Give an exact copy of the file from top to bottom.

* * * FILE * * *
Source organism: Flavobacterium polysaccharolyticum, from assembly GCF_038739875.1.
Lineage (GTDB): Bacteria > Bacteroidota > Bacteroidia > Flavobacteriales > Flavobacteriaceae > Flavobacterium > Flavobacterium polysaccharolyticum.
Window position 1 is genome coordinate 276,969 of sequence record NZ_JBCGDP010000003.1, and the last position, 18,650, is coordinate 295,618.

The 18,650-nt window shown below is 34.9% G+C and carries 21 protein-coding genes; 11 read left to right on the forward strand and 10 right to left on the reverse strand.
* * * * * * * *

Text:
Source organism: Flavobacterium polysaccharolyticum, from assembly GCF_038739875.1.
Lineage (GTDB): Bacteria > Bacteroidota > Bacteroidia > Flavobacteriales > Flavobacteriaceae > Flavobacterium > Flavobacterium polysaccharolyticum.
Window position 1 is genome coordinate 276,969 of sequence record NZ_JBCGDP010000003.1, and the last position, 18,650, is coordinate 295,618.

The 18,650-nt window shown below is 34.9% G+C and carries 21 protein-coding genes; 11 read left to right on the forward strand and 10 right to left on the reverse strand.